Oregon House Passes Voter Registration Bill

(Salem, OR) -- The Oregon House has passed a bill expanding the state's Automatic Voter Registration system. It started in 2015 with the Motor-Voter law that requires anyone interacting with the DMV to be automatically registered to vote. The bill that passed the house on a party line vote with a Democratic majority expands the program to Oregon Health Plan members. Democrats argued voting should be convenient, accessible, and secure. Republicans objected saying the Oregon Health Authority doesn't have the expertise to run the program and the recent resignation of Secretary of State Shemia Fagan creates doubt the voter registration system should be expanded. The bill now moves to the Senate.

Oregon Secretary Of State Fagan Resigns

(Salem, OR) -- Oregon Secretary of State Shemia Fagan has announced her resignation. Fagan was working a secondary job as a consultant to one of the state's largest marijuana retailers. Fagan's office was also involved in an audit of marijuana industry regulations creating a potential conflict of interest. Governor Tina Kotek says she supports Fagan's decision. The Governor says this is a first step in restoring trust in the Secretary of State's office. Kotek will start the process to identify and appoint a replacement. Deputy Secretary of State Cheryl Myers will serve as acting Secretary of State.

Health Care Costs Rise

(Portland, OR) -- A new report from the Oregon Health Authority finds health care costs declined during the pandemic. Between 2018 and 2019, health care costs increased three-and-a-half percent, but between 2019 and 2020 costs declined one-percent, because fewer people were getting health care during the pandemic. The commercial market saw the greatest increase with Medicaid showing the lowest cost growth. The cost of prescription drugs increased three-percent, even after pharmacy rebates. The report finds high cost is a barrier to health care for Oregonians.

Senators Warn Against AI Generated Tax Scams

(Washington, D.C.) -- Artificial intelligence computer programs can help tax scammers be more effective. Oregon Senator Ron Wyden has joined a bipartisan group of Senators asking the IRS to prepare for the problem. These scams can normally be identified by spelling mistakes, grammatical errors, and inaccurate references to tax code. Programs like ChatGPT can eliminate those mistakes. The Senators are asking the IRS to educate taxpayers and tax professionals about the existence of these new tax scams and what to watch out for. They also asked the IRS whether it expects these AI-generated tax scams to become more common and how they might evolve over time.

Speed Reduction On Highway 26 East Of Mt. Hood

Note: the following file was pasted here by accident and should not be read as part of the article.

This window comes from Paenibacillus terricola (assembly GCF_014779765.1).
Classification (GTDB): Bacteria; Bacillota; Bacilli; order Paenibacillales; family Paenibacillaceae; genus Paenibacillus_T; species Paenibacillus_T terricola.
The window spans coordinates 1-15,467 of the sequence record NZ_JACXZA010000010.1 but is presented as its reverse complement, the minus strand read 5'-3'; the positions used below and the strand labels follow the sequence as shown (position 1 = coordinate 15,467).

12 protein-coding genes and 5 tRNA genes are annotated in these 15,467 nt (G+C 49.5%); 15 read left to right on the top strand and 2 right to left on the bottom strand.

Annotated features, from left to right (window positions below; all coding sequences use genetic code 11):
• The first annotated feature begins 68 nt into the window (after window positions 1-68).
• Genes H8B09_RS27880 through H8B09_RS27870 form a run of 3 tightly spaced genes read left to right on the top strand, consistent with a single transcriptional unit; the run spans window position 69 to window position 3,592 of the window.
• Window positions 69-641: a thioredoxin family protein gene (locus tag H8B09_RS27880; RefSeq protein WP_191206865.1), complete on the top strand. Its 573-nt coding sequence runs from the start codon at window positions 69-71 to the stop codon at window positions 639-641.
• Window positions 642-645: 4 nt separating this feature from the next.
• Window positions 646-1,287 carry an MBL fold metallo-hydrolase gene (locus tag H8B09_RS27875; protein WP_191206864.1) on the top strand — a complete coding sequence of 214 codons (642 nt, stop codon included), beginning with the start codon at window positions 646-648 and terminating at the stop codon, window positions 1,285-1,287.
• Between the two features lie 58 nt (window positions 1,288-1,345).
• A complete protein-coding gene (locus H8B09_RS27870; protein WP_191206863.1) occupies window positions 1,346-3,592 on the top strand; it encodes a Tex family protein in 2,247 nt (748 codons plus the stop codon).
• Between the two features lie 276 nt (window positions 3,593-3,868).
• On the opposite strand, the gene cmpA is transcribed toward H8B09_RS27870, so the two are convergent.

(Bend, OR) -- ODOT will reduce the speed on a 15-mile section of Highway 26 because the road is in such bad condition. That stretch of the highway is between Highway 216, east of Mt. Hood, to the Warm Springs River. On May 5th, the speed will be reduced from 55 to 45 miles an hour. ODOT crews will be working to make temporary patches to the road. In 2024, the entire section of highway will be repaved. ODOT says that with reduced maintenance dollars, it's likely that more speed reductions will be used on other roads in the future when conditions merit.

Oregon House Passes Gun Bill Restrictions

(Salem, OR) -- Majority Democrats in the Oregon House have passed a bill that would impose new restrictions on guns. It would ban so-called ghost guns that don't have serial numbers; it would prohibit 18- to 20-year-olds from buying guns, except those used for hunting; and local governments could prohibit guns in public buildings. Republicans opposed the bill arguing against the ghost gun ban and saying the ban on gun purchases by 18- to 20-year-olds violates the constitution. If the bill becomes law, they say it will end of up in court. The bill now moves to the Senate.

Wyden Asks Bakers To Stop Adding Unnecessary Sesame

(Washington, D.C.) -- A bill passed by Congress that adds sesame to the list foods that need labels for allergies is causing many bakers to add sesame to their products. It's limiting the types of foods people with sesame allergies can buy. For bakeries, it's easier to add sesame, and put it on the label, than to clean production lines after making products that contain sesame. Oregon Senator Ron Wyden has joined Representatives in sending a letter urging bakers to stop unnecessarily adding sesame to their products. Sesame allergies impact more than one-and-a-half million Americans.

Oregon House Passes Reproductive Rights Bill

(Salem, OR) -- After more than eight hours of debate, a reproductive rights bill passed the Oregon House Monday night. Democrats argued the bill's mandates to cover gender-affirming care will save lives. Republicans say removal of age limits and allowing children to receive care without parental consent will hurt them. Republicans tried several times to send the bill back to committee, but were defeated by majority Democrats. The bill passed 36-to-23 and moves to the Senate.

Officer Shoots Suspect in Shootings At Officers

(Salem, OR) -- An investigation is ongoing after Salem Police shot a suspect who allegedly shot at officers twice on Sunday. Salem Police were attempting to arrest a person of interest yesterday morning who was sought in two incidents where shots were fired at officers. A Salem Police officer shot the suspect while trying to arrest him. The man is being treated at Salem Health Hospital. No officers were injured. Oregon State Police and the Marion County District Attorney are leading the investigation.

Guinness World Records Confirms OHSU Found Smallest Cancer